Travis Lytle’s review published on Letterboxd:
An almost-offensive step backward from Tim Burton's excellent "Batman" and "Batman Returns," Joel Schumacher's "Batman Forever" expunges the franchise's authentic darkness, weight, and soul in exchange for neon colors, overwrought silliness, and superficial spectacle. Reducing Bob Kane's cape and cowl wearing crime fighter and his shadow-concealed heroism to a plastic, studio-scrubbed superhero works in terms of building a crowd-pleasing antidote to Burton's elegant esoterica, but it does not create anything with depth or resonance. Still, Schumacher's film is committed to its new direction and is able to entertain despite its frustrating emptiness.
Beginning with winky one-liners and scenery-chewing characters, "Batman Forever" instantly begins down a new tonal path. It is, once again, an operatic superhero outing, but the narrative eschews any kind of inviting earnestness and dark-tinged whimsy. Instead, from its outset, the film seems to poke fun at the previous chapters' evocative seriousness and puts a premium on hyperactive pop.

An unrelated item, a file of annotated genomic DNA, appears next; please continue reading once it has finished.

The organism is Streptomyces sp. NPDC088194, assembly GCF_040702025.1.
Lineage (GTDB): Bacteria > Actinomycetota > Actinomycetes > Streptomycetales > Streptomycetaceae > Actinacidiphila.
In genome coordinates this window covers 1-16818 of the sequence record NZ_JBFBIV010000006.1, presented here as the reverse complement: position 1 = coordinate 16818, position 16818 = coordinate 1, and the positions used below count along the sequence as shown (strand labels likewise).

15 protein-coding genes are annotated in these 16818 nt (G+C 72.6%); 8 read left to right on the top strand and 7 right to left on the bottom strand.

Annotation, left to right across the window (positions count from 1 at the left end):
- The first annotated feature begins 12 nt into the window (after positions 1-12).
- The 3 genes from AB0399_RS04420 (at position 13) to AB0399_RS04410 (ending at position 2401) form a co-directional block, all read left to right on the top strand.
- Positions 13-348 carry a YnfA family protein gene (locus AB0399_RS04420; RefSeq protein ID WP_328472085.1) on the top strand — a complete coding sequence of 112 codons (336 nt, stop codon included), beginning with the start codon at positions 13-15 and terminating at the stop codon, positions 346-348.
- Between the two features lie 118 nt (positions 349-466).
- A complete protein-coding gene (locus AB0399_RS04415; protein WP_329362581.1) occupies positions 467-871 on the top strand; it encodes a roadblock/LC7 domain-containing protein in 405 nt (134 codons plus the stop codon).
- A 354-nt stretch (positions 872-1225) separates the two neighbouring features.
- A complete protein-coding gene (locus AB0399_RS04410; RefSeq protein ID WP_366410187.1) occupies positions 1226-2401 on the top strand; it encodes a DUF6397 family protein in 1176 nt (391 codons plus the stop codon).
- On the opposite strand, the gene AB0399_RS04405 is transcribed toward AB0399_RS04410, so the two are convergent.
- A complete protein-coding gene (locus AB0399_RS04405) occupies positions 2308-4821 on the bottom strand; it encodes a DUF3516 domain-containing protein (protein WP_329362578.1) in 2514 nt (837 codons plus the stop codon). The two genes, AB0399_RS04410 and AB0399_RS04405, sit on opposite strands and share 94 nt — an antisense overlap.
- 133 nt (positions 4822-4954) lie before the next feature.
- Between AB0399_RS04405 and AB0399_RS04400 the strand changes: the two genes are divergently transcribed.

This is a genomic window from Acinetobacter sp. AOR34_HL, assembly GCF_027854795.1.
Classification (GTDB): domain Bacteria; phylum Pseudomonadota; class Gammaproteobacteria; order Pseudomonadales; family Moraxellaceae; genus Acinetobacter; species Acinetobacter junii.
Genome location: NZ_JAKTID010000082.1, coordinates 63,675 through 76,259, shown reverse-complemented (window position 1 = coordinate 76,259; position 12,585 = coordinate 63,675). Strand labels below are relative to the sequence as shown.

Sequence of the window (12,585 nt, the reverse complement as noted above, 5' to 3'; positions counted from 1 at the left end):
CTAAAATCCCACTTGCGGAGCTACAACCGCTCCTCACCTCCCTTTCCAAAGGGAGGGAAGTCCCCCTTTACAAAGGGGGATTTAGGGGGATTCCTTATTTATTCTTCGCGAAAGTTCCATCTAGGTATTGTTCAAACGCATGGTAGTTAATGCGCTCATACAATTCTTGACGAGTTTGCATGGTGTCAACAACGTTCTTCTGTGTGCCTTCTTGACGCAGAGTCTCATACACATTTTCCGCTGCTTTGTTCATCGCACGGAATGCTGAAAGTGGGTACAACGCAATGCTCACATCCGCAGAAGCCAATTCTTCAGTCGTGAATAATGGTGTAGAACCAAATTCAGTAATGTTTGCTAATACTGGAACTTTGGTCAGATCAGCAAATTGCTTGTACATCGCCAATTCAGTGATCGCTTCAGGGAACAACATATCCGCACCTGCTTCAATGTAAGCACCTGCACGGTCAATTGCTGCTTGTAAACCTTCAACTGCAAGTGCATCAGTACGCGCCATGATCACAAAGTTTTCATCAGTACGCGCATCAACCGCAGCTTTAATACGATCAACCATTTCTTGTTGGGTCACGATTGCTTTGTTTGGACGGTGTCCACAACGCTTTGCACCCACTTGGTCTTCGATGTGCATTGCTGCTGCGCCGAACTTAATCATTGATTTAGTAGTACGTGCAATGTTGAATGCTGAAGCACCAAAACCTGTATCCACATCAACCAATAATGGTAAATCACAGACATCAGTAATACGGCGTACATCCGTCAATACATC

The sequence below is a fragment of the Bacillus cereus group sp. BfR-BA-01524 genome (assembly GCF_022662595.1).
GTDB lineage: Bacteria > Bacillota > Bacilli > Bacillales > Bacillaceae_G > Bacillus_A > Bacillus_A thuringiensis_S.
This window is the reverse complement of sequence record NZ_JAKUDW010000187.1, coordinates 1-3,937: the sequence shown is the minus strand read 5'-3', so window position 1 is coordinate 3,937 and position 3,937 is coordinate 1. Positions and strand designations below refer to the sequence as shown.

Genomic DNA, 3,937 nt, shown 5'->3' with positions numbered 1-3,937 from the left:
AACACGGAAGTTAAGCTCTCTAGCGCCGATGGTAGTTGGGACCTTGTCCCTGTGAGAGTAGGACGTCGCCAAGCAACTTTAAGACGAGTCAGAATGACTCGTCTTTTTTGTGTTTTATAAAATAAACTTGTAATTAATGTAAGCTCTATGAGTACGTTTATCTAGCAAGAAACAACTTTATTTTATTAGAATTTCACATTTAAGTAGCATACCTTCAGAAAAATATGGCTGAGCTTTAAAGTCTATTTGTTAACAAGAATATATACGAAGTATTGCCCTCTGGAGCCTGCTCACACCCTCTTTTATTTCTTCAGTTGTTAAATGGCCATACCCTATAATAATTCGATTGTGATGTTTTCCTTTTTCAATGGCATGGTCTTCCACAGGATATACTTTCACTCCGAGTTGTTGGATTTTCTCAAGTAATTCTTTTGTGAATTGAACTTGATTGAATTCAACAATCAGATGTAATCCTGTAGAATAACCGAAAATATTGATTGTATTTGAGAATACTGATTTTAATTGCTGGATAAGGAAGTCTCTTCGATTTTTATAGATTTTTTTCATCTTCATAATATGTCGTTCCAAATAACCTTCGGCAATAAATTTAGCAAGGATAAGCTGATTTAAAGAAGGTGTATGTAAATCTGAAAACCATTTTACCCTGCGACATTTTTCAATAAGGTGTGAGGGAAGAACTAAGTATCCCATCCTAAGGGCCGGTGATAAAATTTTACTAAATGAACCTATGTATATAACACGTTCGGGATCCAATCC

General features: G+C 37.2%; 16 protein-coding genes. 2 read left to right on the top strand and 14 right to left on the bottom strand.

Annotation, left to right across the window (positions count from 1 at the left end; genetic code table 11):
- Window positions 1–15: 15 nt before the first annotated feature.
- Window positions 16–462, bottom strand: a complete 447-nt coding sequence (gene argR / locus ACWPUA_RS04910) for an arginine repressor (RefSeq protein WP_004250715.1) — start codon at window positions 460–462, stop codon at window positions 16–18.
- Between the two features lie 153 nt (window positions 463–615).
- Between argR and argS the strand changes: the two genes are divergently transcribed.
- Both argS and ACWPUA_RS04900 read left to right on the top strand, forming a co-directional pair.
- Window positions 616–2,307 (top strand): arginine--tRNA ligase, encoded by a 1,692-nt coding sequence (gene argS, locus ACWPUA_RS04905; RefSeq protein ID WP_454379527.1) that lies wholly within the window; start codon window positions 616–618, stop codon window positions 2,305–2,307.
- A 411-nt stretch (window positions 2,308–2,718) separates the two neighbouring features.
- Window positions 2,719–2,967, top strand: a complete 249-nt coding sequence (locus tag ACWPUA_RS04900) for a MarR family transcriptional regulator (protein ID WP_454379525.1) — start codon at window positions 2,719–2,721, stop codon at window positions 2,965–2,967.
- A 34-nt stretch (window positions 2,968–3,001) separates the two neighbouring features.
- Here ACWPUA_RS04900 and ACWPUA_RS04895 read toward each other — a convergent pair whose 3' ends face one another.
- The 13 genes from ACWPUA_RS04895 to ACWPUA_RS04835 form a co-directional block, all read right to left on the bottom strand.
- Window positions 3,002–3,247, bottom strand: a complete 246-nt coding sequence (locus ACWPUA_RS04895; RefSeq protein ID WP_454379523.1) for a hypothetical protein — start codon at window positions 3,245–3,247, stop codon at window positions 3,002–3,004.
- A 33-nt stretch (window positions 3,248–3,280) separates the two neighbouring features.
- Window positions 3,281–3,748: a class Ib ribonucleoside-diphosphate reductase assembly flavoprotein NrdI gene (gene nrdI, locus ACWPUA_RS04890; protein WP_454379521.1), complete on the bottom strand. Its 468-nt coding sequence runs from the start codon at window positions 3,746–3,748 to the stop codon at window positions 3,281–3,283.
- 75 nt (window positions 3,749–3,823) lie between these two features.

Packing in as many characters as its story can handle, "Batman Forever" finds Batman at odds with the destructive forces of Two-Face and the Riddler. Allied with Dick Grayson and Dr. Chase Meridian, Batman must work to save Gotham City and its denizens. To the narrative's credit, it successfully mines the sillier side of its source material. Not finding its inspiration in Frank Miller's gritty "The Dark Knight Returns," the story is fueled by kid-friendly scripting and the goofier portions of the Batman canon.
Those goofier areas fuel the production, as well, but they are amped to headache-inducing levels. Schumacher assembles something loud, garish, and full of energy where the film's villains prance manically and the heroes are an afterthought. It is a large-scale, fully rendered carnival ride with canted angles and a refusal to take itself seriously.
The cast ideally fits the film's tone and color. Val Kilmer is a smug pretty-boy but eventually gels into his role as Bruce Wayne and Batman. Jim Carrey and Tommy Lee Jones as, respectively, the Riddler and Two-Face howl throughout the work and devour scenery by the flat-full. Nicole Kidman is not given much of any interest to do as Dr. Chase Meridian, but Chris O'Donnell actually begins to develop a compelling Dick Grayson.
Turning 180 degrees from Burton's sophisticated superhero epics, "Batman Forever" succeeds at creating something engaging in spite of its lack of control and charm. The film makes no apologies for its style and noise and, perhaps, should be commended for its commitment to the series' change in direction. It may disappoint fans of Burton's bat-films, but it makes for a superhero film that can, at least, never be accused of being bland.